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Tennessee Titans Football

Hasselbeck Willing to Renegotiate Contract

Posted by Gary Glenn on February 6, 2013 – 5:31 pm

IMG_0273Titans quarterback Matt Hasselbeck was on hand at today’s Titans Community QB Award luncheon, congratulating winners during the team’s annual charity event at LP Field.

Afterwards, he spoke with reporters on a number of topics, including the possibility of renegotiating his contract. Hasselbeck is set to enter the final year of a three-year contract he signed with the Titans in 2011.

“Yeah, I would definitely be up for that for sure,” Hasselbeck said. “That topic came up at some point. Again, I’m not in those conversations but I’m aware of them. That topic came up maybe September, October, November, somewhere in there. I would be excited about the opportunity because it would be basically having the opportunity to stay, but again there’s so much that goes into those things.”

Hasselbeck was asked more specifically if he would take a salary cut.

“Well, they’re not going to ask you to go up. But, if they do, I’m fine with that also,” he said. “That works for me, too, however they want to do that.”

Here’s the complete video of Hasselbeck’s media session:

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Hasselbeck Content With Role at QB

Posted by Gary Glenn on January 8, 2013 – 4:08 pm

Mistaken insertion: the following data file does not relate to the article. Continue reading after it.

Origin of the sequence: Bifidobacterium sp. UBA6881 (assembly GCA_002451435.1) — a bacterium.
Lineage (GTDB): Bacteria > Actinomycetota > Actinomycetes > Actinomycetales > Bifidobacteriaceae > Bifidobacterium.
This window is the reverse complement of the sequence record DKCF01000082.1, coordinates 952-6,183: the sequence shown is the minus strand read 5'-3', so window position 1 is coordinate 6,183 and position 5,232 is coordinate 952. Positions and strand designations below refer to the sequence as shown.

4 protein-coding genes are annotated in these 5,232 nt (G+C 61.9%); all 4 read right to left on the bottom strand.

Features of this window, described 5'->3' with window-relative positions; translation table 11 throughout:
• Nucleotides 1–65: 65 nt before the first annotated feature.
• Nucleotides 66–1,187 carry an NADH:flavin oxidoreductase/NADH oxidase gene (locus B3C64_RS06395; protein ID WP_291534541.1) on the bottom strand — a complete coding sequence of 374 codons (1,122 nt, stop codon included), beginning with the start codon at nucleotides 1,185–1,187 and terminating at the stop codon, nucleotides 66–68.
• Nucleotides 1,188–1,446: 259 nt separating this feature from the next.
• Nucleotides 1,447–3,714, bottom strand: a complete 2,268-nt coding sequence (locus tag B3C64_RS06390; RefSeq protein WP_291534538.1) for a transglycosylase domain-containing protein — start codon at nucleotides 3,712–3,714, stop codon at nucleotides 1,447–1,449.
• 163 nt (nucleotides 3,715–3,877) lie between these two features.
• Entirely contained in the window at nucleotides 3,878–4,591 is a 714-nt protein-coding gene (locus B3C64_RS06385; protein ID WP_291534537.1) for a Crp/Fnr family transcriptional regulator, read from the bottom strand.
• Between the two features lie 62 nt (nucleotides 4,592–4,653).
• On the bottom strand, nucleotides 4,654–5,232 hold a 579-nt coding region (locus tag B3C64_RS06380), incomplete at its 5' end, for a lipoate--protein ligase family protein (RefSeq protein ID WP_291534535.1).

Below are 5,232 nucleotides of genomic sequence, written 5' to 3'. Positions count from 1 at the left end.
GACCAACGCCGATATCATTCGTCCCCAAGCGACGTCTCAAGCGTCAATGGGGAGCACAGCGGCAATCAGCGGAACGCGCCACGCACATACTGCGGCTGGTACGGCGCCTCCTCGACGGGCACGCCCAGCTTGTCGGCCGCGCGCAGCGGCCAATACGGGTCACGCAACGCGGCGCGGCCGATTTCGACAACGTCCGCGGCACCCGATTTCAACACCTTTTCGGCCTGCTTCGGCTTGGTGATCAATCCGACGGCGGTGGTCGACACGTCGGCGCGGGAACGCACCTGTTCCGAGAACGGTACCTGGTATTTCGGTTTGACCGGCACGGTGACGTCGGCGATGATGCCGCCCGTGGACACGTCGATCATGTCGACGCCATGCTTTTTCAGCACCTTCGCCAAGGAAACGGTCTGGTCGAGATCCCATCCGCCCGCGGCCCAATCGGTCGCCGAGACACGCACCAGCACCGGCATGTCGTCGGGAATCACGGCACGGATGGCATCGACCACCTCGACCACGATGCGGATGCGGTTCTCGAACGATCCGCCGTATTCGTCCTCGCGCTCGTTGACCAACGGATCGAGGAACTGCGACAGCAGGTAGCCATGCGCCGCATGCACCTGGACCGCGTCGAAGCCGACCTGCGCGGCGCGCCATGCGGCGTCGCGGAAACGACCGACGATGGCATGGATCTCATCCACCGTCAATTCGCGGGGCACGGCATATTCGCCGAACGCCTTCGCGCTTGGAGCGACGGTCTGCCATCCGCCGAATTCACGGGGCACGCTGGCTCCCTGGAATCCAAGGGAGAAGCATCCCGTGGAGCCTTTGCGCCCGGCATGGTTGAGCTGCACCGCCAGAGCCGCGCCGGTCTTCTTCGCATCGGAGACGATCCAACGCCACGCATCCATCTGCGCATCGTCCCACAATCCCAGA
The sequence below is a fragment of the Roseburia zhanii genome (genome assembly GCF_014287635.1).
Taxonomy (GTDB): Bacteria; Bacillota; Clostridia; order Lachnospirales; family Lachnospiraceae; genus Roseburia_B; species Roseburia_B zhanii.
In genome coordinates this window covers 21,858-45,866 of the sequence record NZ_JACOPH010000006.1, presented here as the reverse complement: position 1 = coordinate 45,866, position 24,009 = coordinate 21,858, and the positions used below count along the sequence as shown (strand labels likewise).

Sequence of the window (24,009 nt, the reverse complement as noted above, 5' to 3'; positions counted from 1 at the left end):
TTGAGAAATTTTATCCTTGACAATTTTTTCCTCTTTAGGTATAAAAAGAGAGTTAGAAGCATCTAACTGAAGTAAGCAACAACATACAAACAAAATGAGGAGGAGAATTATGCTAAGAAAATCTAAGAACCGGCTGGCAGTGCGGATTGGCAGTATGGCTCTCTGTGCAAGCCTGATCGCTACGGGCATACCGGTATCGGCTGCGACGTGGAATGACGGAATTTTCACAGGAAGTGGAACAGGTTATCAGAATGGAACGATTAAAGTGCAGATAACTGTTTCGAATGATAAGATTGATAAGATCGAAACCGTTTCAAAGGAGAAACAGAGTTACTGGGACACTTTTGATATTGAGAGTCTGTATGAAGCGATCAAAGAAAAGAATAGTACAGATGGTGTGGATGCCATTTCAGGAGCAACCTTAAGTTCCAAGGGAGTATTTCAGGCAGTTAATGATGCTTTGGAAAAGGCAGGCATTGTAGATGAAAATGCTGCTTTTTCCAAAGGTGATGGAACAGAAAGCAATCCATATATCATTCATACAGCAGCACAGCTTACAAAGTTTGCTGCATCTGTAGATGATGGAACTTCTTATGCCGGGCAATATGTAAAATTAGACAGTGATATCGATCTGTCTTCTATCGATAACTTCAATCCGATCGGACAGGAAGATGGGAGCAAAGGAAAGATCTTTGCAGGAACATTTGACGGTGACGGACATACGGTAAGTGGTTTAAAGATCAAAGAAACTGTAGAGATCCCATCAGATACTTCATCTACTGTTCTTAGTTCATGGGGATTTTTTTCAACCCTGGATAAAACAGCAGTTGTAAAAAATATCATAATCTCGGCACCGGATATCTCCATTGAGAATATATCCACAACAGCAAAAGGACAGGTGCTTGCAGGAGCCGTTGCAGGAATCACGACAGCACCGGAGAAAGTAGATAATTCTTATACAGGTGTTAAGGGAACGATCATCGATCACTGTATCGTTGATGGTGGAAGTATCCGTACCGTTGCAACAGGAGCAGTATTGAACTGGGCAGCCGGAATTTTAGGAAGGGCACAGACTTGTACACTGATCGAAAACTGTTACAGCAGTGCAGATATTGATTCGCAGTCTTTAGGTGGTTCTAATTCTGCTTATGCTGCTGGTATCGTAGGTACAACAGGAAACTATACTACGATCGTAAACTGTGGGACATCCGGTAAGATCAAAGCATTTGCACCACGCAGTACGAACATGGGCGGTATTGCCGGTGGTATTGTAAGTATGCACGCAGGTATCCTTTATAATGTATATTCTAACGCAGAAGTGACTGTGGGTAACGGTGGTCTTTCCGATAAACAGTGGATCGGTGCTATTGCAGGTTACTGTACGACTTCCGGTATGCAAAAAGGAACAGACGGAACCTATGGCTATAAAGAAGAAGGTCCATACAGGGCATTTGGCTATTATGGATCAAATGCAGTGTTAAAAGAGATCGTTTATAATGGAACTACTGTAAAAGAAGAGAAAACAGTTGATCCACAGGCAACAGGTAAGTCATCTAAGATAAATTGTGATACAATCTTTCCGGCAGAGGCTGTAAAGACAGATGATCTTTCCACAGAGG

Titans, ColtsMatt Hasselbeck sounded like a player who wants to return to the Titans in 2013 in comments he made to reporters on the team’s final day at Baptist Sports Park.

Hasselbeck has one year left on a three-year deal he signed prior to the 2011 season. He said he would be okay continuing to back up Jake Locker and be ready to play as needed.

“Who knows what happens? But I like our quarterback room a lot, and if I’m here I understand where we are in Jake’s development and all that. So I guess, really, I’m OK with being a part of his maturing process if that’s the role I have to play. What also goes with that role is stepping in if he can’t go, so I knew all that coming in.”

With 14 NFL seasons under his belt, the situation in Tennessee seems ideal for Hasselbeck, who turns 38 early next season.

“Some guys might feel differently at the stage I am in my career or whatever. But the only thing that’s important to me that goes with that is I want to be on a team that is good and that is heading in the right direction.”

Titans brass had targeted Hasselbeck in 2011 to have a veteran presence at the position and to groom the team’s up-and-coming quarterback. He started all 16 games for the Titans in 2011, throwing for 3,571 yards, the fourth-highest total in team history. His 18 touchdowns passes were the most for this team since 2004.